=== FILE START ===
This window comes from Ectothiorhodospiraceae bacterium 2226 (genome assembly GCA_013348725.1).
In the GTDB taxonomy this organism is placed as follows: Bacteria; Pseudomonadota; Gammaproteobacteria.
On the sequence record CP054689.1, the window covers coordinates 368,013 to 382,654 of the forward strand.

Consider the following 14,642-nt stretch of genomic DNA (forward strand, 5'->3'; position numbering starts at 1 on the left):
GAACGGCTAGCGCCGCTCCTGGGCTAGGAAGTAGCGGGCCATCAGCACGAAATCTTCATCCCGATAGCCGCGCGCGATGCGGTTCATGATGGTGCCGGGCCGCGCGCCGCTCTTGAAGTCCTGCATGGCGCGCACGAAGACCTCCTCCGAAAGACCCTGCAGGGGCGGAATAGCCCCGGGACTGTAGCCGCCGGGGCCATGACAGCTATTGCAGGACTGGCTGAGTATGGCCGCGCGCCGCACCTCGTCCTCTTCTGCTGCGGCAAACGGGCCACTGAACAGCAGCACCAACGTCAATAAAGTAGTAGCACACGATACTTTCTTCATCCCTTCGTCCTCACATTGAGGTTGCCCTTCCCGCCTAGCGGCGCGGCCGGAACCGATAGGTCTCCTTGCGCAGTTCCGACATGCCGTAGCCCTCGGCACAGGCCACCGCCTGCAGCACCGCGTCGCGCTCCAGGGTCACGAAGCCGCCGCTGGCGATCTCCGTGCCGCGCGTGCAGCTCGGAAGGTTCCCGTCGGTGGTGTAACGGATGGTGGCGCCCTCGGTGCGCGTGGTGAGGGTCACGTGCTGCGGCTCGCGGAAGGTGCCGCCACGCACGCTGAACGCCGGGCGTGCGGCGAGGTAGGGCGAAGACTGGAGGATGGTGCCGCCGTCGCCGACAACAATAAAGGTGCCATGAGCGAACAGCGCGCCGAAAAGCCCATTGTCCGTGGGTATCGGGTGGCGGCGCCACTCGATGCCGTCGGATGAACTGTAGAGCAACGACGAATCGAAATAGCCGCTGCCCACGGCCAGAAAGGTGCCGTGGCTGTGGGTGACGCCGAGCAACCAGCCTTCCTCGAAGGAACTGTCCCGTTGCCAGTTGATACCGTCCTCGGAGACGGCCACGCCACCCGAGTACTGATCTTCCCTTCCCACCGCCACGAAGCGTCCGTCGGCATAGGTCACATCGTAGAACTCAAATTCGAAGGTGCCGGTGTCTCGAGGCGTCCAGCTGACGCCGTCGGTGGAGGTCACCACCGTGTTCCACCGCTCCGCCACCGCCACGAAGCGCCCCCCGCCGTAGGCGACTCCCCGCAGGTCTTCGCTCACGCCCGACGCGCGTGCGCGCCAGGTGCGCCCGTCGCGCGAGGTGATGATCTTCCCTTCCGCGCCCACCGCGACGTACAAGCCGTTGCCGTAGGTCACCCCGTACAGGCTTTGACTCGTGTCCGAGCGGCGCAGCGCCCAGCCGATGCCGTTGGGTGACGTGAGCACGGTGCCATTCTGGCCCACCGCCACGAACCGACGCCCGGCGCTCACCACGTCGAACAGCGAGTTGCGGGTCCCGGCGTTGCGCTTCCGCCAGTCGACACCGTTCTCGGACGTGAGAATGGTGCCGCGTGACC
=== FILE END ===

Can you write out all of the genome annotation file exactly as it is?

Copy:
This window comes from Ectothiorhodospiraceae bacterium 2226 (genome assembly GCA_013348725.1).
In the GTDB taxonomy this organism is placed as follows: Bacteria; Pseudomonadota; Gammaproteobacteria.
On the sequence record CP054689.1, the window covers coordinates 368,013 to 382,654 of the forward strand.

Consider the following 14,642-nt stretch of genomic DNA (forward strand, 5'->3'; position numbering starts at 1 on the left):
GAACGGCTAGCGCCGCTCCTGGGCTAGGAAGTAGCGGGCCATCAGCACGAAATCTTCATCCCGATAGCCGCGCGCGATGCGGTTCATGATGGTGCCGGGCCGCGCGCCGCTCTTGAAGTCCTGCATGGCGCGCACGAAGACCTCCTCCGAAAGACCCTGCAGGGGCGGAATAGCCCCGGGACTGTAGCCGCCGGGGCCATGACAGCTATTGCAGGACTGGCTGAGTATGGCCGCGCGCCGCACCTCGTCCTCTTCTGCTGCGGCAAACGGGCCACTGAACAGCAGCACCAACGTCAATAAAGTAGTAGCACACGATACTTTCTTCATCCCTTCGTCCTCACATTGAGGTTGCCCTTCCCGCCTAGCGGCGCGGCCGGAACCGATAGGTCTCCTTGCGCAGTTCCGACATGCCGTAGCCCTCGGCACAGGCCACCGCCTGCAGCACCGCGTCGCGCTCCAGGGTCACGAAGCCGCCGCTGGCGATCTCCGTGCCGCGCGTGCAGCTCGGAAGGTTCCCGTCGGTGGTGTAACGGATGGTGGCGCCCTCGGTGCGCGTGGTGAGGGTCACGTGCTGCGGCTCGCGGAAGGTGCCGCCACGCACGCTGAACGCCGGGCGTGCGGCGAGGTAGGGCGAAGACTGGAGGATGGTGCCGCCGTCGCCGACAACAATAAAGGTGCCATGAGCGAACAGCGCGCCGAAAAGCCCATTGTCCGTGGGTATCGGGTGGCGGCGCCACTCGATGCCGTCGGATGAACTGTAGAGCAACGACGAATCGAAATAGCCGCTGCCCACGGCCAGAAAGGTGCCGTGGCTGTGGGTGACGCCGAGCAACCAGCCTTCCTCGAAGGAACTGTCCCGTTGCCAGTTGATACCGTCCTCGGAGACGGCCACGCCACCCGAGTACTGATCTTCCCTTCCCACCGCCACGAAGCGTCCGTCGGCATAGGTCACATCGTAGAACTCAAATTCGAAGGTGCCGGTGTCTCGAGGCGTCCAGCTGACGCCGTCGGTGGAGGTCACCACCGTGTTCCACCGCTCCGCCACCGCCACGAAGCGCCCCCCGCCGTAGGCGACTCCCCGCAGGTCTTCGCTCACGCCCGACGCGCGTGCGCGCCAGGTGCGCCCGTCGCGCGAGGTGATGATCTTCCCTTCCGCGCCCACCGCGACGTACAAGCCGTTGCCGTAGGTCACCCCGTACAGGCTTTGACTCGTGTCCGAGCGGCGCAGCGCCCAGCCGATGCCGTTGGGTGACGTGAGCACGGTGCCATTCTGGCCCACCGCCACGAACCGACGCCCGGCGCTCACCACGTCGAACAGCGAGTTGCGGGTCCCGGCGTTGCGCTTCCGCCAGTCGACACCGTTCTCGGACGTGAGAATGGTGCCGCGTGACC